Nambucca-made film by Sandy Greenwood features in Melbourne Fringe Online

Sandy Greenwood in her powerful one woman play, Matriarch.


LOG on to Melbourne Fringe Online and catch the last few days of Nambucca-made film Matriarch.

The film is written, performed and produced by Sandy Greenwood, a Gumbaynggirr custodian and an award-winning actor, playwright, producer and emerging director.

Matriarch is a powerful one-woman show which has won numerous awards since its debut in 2018 including a Green Room Award for Best Actor in Independent Theatre and a nomination for Best Writing.

To adapt to the times, Matriarch was filmed in the old Nambucca Valley School of Arts by fellow local John Merkel, and is now available to watch at the 2021 Melbourne Fringe Digital Program which closes on 17 October.

Sandy toured Matriarch extensively around the country and was in the planning stages of a New York Season when COVID hit last year.

The play explores the lives of four generations of Gumbaynggirr women, the matriarchs of Greenwood’s own family, who all lived in the Nambucca Valley area: Sandy plays herself, her mother — a survivor of the stolen generation — her grandmother, a Dunghutti Gumbaynggirr woman who was brought to Bowraville from Kempsey when she was four to escape the authorities, and her great-grandmother, who was a highly respected Gumbaynggirr cultural midwife.

Sandy told News Of The Area, “It traverses the times where Aboriginal women in the Bowraville/Nambucca area weren’t allowed to give birth in the hospital — when my grandmother had her children taken — when my mum was put in Cowper orphanage for nine years.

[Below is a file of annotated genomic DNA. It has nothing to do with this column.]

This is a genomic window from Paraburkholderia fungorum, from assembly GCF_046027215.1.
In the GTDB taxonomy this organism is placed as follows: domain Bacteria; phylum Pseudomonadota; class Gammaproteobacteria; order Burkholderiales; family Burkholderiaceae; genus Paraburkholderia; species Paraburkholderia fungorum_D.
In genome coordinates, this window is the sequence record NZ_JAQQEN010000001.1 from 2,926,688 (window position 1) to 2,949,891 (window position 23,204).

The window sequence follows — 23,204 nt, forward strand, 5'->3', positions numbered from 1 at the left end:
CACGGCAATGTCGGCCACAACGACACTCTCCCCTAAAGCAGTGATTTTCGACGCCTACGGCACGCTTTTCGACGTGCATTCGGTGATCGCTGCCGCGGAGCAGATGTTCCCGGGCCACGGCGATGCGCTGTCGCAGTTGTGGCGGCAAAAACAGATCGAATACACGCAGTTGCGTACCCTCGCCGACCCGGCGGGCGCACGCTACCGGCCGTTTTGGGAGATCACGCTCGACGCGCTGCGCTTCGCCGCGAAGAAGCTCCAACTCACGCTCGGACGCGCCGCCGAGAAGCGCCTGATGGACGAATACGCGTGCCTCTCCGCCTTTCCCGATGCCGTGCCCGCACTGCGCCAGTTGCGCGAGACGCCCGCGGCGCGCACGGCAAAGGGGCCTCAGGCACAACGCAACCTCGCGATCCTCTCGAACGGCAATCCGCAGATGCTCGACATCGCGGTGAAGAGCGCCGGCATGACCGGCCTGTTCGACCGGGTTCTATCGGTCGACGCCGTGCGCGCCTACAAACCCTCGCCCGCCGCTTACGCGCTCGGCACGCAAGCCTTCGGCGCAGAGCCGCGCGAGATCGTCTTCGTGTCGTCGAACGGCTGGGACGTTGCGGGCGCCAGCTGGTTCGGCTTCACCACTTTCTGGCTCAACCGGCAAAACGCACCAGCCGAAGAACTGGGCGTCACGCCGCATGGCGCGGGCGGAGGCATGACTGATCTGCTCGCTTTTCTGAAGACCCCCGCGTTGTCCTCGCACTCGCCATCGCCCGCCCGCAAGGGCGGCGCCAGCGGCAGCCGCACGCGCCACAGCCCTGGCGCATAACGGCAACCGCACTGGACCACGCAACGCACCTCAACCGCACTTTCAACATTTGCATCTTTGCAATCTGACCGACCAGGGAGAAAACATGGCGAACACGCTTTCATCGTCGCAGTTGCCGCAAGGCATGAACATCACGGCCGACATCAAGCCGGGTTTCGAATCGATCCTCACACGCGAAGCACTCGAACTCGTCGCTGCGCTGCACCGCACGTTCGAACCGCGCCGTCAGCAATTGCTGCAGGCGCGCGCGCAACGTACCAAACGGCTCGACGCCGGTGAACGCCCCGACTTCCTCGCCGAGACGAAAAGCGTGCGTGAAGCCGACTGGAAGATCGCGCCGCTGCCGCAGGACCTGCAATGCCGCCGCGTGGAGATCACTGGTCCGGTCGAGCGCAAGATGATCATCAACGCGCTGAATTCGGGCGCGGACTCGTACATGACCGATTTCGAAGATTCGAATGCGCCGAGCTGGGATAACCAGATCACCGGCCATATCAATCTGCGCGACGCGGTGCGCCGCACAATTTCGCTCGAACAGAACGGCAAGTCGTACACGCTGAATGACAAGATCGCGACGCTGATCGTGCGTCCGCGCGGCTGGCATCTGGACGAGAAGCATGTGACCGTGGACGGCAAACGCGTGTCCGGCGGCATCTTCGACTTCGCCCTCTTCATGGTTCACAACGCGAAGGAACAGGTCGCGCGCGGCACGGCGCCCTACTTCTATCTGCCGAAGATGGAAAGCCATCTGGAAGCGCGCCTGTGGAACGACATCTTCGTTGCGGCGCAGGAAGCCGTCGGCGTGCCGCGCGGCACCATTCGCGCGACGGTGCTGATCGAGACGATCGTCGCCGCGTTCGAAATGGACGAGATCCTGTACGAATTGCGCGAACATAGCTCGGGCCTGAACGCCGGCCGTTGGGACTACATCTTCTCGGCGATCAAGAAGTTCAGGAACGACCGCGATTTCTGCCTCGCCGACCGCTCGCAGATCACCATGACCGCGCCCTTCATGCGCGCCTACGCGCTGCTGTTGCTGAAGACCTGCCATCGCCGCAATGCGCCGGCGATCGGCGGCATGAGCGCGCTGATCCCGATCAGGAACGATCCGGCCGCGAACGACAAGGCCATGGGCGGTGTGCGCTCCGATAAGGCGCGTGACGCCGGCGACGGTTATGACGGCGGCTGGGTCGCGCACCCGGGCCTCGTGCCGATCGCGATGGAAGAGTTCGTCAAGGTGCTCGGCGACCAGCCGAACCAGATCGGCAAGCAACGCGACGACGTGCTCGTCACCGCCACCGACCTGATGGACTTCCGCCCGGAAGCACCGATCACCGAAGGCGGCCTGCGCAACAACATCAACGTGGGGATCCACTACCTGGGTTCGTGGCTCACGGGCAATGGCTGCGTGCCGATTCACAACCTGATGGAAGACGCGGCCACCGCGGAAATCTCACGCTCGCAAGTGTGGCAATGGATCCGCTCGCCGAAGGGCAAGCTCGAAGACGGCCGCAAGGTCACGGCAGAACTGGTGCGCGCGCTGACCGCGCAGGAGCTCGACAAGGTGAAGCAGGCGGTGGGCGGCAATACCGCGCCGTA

“I tell the story of the massacre at Red Rock, the Gumbaynggirr dreaming story about the women and the sea when Gumbaynggirr kids in the 1950s would run free in the bush immersed in language and culture taught by our old people and nan’s generation who were getting all dolled up for the Aboriginal social dances around the Valley.

“So, a lot of tragedy, a lot of heartache, but a lot of beauty and strength as well because a lot of healing comes from being on country and connecting to culture, language and family.

“I wanted to pay homage and testament to the strength, beauty and resilience of the beautiful women I am from.”

Sandy and her family live in Nambucca Heads.

Her mum and sister are the Gumbaynggirr artist mother and daughter duo ‘Miimi and Jiinda’.

When she is not home on Gumbaynggirr country, Sandy travels for acting and directing gigs.

Next up, she is performing in three plays at Belvoir Theatre in Sydney and is directing an independent Australian Feature Film in QLD early next year.




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